If the repeater has a courtesy tone, wait until you hear it before transmitting. This allows time for other stations to break in if necessary, and allow the system to reset. If you don't hear a courtesy tone, wait 2-3 seconds after the previous user has finished before making a transmission.
If you hear a jammer, ignore him. Resist the temptation to "set the jammer straight." Don't acknowledge his present in any way. Anything you might say about it probably doesn't belong on the band and may contribute to the problem. If repeater jamming becomes a persistent problem, get in touch with your ARRL Section Official Observer Coordinator (OOC) to ask for advice. You can find out who your OOC is by reading the Section News column in QST, or by contacting your Section Manager (SM). You'll find your SM's address and telephone number in any recent QST or you can call ARRL Headquarters.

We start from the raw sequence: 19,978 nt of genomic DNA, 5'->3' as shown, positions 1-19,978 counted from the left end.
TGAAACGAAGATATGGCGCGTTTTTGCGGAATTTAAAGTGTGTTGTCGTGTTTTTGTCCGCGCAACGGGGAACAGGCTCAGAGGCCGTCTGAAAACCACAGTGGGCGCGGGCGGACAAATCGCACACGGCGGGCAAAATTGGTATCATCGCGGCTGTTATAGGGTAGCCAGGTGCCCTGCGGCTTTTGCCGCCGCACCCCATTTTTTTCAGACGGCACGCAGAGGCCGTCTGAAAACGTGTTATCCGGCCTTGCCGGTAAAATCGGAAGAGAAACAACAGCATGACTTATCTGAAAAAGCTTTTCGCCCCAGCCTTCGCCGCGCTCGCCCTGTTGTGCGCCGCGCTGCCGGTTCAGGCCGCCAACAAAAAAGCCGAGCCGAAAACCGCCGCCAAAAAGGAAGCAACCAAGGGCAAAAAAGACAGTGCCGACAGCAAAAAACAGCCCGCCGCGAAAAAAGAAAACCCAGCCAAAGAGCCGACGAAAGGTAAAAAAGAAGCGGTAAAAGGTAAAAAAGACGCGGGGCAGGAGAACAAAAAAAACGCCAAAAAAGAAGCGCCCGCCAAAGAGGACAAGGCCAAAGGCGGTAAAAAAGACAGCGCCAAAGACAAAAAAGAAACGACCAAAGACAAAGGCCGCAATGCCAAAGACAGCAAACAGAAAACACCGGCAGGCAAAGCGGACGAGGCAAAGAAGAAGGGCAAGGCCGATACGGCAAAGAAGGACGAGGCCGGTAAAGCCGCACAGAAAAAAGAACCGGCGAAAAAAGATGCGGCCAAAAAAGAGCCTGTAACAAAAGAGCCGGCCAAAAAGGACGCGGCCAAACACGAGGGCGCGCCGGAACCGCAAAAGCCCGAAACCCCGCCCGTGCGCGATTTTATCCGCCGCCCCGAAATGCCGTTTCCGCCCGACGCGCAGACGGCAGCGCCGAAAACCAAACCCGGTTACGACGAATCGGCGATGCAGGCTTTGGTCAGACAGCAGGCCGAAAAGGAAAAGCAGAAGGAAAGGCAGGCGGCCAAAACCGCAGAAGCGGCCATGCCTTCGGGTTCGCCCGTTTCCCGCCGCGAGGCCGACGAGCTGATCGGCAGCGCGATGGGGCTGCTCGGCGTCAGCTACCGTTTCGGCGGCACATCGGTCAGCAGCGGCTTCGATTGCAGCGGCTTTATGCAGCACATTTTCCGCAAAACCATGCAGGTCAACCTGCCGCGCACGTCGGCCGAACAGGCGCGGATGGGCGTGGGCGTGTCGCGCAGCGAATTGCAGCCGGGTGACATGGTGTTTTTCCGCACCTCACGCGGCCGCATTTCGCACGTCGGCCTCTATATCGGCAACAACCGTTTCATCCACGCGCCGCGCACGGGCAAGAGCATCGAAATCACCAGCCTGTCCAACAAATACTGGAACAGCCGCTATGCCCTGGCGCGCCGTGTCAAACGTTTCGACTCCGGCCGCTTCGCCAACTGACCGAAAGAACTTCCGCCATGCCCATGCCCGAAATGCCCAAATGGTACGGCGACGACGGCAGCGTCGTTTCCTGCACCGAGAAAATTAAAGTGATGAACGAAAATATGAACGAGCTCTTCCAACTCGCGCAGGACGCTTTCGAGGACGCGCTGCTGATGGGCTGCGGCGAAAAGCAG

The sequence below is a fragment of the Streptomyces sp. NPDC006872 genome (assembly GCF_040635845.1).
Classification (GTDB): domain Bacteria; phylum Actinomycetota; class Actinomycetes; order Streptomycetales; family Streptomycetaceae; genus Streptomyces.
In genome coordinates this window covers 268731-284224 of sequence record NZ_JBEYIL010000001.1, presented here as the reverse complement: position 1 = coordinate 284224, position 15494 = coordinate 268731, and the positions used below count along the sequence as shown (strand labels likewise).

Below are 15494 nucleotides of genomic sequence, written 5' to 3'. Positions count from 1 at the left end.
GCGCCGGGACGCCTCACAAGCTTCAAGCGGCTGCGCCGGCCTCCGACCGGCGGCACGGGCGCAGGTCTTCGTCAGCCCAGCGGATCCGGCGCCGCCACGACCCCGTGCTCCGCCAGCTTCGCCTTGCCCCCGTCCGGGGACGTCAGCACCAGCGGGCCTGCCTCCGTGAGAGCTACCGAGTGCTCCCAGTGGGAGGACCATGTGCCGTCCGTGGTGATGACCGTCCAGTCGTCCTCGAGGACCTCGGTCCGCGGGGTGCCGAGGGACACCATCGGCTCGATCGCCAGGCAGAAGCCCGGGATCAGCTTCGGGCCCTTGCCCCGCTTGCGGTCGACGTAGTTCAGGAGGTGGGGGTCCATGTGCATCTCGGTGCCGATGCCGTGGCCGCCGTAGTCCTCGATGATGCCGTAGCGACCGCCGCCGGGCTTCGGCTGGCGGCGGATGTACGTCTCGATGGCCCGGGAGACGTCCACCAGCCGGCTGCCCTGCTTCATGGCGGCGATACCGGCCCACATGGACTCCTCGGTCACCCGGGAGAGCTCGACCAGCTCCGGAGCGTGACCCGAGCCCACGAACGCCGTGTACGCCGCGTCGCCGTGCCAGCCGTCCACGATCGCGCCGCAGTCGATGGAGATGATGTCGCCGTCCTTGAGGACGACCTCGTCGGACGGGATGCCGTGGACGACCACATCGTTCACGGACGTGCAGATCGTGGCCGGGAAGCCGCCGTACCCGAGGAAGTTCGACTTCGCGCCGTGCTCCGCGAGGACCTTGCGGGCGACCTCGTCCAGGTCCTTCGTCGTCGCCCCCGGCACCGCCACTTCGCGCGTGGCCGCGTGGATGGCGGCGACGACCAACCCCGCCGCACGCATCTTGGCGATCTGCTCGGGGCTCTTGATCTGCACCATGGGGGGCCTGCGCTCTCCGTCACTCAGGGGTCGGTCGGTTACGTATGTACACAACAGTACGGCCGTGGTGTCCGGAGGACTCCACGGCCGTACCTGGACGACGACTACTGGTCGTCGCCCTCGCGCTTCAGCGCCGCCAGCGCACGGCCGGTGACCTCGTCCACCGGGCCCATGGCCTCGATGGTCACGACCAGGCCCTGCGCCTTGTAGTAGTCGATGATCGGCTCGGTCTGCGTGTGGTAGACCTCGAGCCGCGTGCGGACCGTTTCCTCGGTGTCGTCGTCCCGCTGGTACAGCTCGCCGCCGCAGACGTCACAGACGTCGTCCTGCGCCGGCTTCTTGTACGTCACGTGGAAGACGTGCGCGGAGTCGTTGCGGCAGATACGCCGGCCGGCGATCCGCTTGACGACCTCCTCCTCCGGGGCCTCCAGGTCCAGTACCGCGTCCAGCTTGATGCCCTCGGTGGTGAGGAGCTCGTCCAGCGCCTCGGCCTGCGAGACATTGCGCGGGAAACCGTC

Don't use radio jargon. Talk as you would over the telephone. Listen and learn from the examples of experienced users. Don't say things like "QSL," "Roger that," "10-4," "What's your QTH?" and "The handle here is...". Such terminology is often a misused habit carried over from HF, Citizens Band or public safety services, and on Amateur Radio repeaters it confuses more than it communicates. There are probably hundreds of other hams listening to the machine and non hams monitoring with scanners. You may not hear them, but they hear you. Ensure that they get the best impression of your operating skill and of the Amateur Radio service.
Don't break an ongoing conversation unless you have emergency or priority traffic or something valuable to add.
Don't use the repeater to shoot the breeze endlessly with a local station. Make your contact and move to a simplex frequency. The system is designed for mobile and long-distance QSO’s, not for local rag chewing.
Don't drag out a conversation longer than necessary. Allow others to use and enjoy the system. Limit your rag chews to a reasonable length, especially during commuting hours.
5 Repeater traffic priorities:

1) Emergency and priority.
2) System test or maintenance transmissions by control operators or system owners.
3) Public service.
4) Fixed (base) stations should ensure that mobile and portable stations have priority, especially at 6-8 AM and 4-6 PM. The weekday commute hours are the only time many hams can get on the air.